Dr Fergus Caskey gives an update on the work of the Chronic Kidney Disease Health Integration Team (CKD HIT) over the last year.
The kidneys filter toxins from the blood, balance salt and water and make a number of hormones essential for healthy bones and blood cells. More than one person in 10 has some evidence of chronic kidney disease (CKD), often in the context of other diseases like diabetes, heart disease, stroke, high blood pressure and obesity.
Sudden drops in kidney function, usually when people are very ill, are known as acute kidney injury (AKI) and identify people at high risk of mortality. When the kidneys fail permanently many of their roles can be replaced by dialysis or transplant, which offers the best chance of good quality of life. Some frail older people can't have a transplant and some consider the demands of dialysis too onerous and instead choose palliative care. These are major treatment decisions for people and their families and they require thoughtful presentation of the best available information if the right decision is to be made by each individual.
The work of the CKD HIT focuses on a number of points on this pathway. In looking at safer prescribing in kidney disease, we have searched the literature for indicators of (un-)safe prescribing and plan to work with GPs to reach a consensus on safe prescribing in kidney disease. The aim is to produce a tool that can assess (un-)safe prescribing in routine healthcare datasets.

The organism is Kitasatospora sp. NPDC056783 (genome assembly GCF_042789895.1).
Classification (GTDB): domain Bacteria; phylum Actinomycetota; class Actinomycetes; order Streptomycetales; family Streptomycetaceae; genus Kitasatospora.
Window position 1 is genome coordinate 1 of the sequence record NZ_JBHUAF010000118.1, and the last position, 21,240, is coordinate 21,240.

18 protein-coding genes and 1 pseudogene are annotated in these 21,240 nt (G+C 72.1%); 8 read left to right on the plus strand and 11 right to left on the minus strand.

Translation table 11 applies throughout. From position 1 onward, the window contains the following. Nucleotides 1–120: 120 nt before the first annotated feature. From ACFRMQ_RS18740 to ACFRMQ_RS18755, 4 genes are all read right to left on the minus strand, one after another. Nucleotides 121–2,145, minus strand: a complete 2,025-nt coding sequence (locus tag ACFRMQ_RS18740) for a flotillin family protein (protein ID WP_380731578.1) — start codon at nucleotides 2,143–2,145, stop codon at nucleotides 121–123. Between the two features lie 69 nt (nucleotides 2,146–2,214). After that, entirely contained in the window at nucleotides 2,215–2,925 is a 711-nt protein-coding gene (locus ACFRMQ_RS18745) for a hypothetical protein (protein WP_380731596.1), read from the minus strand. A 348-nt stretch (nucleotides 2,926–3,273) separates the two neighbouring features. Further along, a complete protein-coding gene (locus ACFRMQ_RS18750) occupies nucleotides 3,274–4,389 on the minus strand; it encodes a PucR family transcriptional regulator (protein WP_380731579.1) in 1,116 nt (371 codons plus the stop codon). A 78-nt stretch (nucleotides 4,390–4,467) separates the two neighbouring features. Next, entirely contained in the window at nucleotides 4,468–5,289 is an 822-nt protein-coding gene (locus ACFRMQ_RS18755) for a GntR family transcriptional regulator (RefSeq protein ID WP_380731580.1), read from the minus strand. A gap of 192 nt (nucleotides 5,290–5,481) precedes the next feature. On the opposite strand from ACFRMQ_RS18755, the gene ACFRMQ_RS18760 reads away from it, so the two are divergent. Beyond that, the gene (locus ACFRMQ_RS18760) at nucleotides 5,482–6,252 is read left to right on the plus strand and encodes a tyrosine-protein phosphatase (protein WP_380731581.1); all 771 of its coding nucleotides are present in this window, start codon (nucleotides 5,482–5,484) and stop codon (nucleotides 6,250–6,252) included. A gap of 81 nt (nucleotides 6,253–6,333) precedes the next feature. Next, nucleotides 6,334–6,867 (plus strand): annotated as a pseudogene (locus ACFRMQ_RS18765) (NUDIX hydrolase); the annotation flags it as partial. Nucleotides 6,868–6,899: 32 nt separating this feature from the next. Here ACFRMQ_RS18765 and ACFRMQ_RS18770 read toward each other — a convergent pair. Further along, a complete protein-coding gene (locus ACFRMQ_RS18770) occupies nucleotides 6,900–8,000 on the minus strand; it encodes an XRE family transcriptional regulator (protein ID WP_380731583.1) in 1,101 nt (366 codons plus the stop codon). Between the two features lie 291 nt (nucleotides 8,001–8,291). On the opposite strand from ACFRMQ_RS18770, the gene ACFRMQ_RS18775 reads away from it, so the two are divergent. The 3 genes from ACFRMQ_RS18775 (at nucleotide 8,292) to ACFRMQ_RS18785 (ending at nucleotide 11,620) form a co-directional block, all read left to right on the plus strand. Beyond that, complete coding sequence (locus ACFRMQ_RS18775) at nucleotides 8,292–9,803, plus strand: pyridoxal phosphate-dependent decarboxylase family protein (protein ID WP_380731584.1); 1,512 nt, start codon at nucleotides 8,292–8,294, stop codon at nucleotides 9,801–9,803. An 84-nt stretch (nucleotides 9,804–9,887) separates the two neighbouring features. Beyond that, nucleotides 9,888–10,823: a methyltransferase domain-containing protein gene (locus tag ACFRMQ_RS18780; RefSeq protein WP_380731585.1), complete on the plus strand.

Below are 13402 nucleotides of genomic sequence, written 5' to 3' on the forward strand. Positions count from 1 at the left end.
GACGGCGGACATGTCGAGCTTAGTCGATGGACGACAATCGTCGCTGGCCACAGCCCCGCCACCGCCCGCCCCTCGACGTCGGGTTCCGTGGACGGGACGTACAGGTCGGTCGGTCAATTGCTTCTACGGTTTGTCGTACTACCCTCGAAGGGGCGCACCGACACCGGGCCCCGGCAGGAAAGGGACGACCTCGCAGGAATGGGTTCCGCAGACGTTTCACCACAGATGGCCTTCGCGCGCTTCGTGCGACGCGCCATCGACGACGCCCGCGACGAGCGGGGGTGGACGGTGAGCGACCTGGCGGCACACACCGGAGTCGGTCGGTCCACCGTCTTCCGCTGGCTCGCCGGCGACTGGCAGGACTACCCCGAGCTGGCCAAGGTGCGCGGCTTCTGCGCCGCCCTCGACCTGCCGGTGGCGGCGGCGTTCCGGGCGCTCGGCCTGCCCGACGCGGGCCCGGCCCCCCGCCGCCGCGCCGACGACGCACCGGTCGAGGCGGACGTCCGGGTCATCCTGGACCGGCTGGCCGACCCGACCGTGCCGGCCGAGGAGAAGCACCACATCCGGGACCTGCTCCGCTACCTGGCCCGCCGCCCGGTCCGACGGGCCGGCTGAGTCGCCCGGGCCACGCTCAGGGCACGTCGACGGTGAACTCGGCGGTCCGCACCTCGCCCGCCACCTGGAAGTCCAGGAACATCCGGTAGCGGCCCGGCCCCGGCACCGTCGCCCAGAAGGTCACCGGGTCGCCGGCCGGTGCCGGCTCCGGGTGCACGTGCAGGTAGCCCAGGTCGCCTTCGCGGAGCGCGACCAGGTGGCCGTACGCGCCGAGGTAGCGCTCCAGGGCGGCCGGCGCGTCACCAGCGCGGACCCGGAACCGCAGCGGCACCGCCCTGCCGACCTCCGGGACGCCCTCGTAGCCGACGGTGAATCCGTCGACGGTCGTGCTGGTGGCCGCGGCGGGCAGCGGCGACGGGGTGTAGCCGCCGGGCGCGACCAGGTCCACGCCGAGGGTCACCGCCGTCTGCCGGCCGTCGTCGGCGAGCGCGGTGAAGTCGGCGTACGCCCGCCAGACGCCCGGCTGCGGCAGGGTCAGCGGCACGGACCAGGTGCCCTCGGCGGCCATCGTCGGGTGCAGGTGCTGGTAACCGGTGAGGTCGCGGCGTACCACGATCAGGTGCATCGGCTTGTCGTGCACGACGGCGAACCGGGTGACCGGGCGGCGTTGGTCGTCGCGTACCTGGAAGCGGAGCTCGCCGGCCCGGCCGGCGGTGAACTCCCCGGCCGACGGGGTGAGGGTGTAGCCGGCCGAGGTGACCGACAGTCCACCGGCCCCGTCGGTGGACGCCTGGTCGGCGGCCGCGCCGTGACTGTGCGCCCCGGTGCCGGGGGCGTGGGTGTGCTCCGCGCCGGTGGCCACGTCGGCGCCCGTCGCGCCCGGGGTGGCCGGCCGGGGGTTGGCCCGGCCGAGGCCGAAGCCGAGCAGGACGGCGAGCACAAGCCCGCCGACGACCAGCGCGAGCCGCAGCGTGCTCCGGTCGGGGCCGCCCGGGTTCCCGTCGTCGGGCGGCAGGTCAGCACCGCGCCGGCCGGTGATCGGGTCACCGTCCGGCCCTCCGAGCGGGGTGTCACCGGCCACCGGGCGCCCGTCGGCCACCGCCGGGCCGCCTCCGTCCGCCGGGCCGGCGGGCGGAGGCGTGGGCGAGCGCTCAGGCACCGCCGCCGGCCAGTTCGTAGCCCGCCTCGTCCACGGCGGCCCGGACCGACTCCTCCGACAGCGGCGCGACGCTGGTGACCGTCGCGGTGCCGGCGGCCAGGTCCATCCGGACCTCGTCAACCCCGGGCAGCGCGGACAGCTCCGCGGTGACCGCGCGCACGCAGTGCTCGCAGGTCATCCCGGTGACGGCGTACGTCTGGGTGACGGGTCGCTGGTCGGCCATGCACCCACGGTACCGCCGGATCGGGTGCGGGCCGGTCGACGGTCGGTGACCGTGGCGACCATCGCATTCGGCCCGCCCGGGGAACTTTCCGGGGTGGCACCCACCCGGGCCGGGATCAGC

We are assessing the risk of AKI with certain blood pressure medication, using a large research-ready GP database to look at the risk of AKI in people starting renin angiotensin aldosterone system blockers. Although these drugs are protective for kidneys and hearts in the long term, there is a small risk of AKI.
We are educating community healthcare professionals on the care needs of people at the end of life with kidney failure. This builds on the Bristol-led Prepare for Kidney Care randomised control trial of preparing for dialysis vs preparing for responsive management.
With the national Kidney Quality Improvement Partnership, we are working to reduce delays in access to kidney transplant for people living in the South West. We also have several research projects underway. The ASK trial addresses socioeconomic inequity in living donor kidney transplant. We are also analysing UK Renal Registry data to explore inequalities in access to living kidney donor transplant in the UK Chinese population.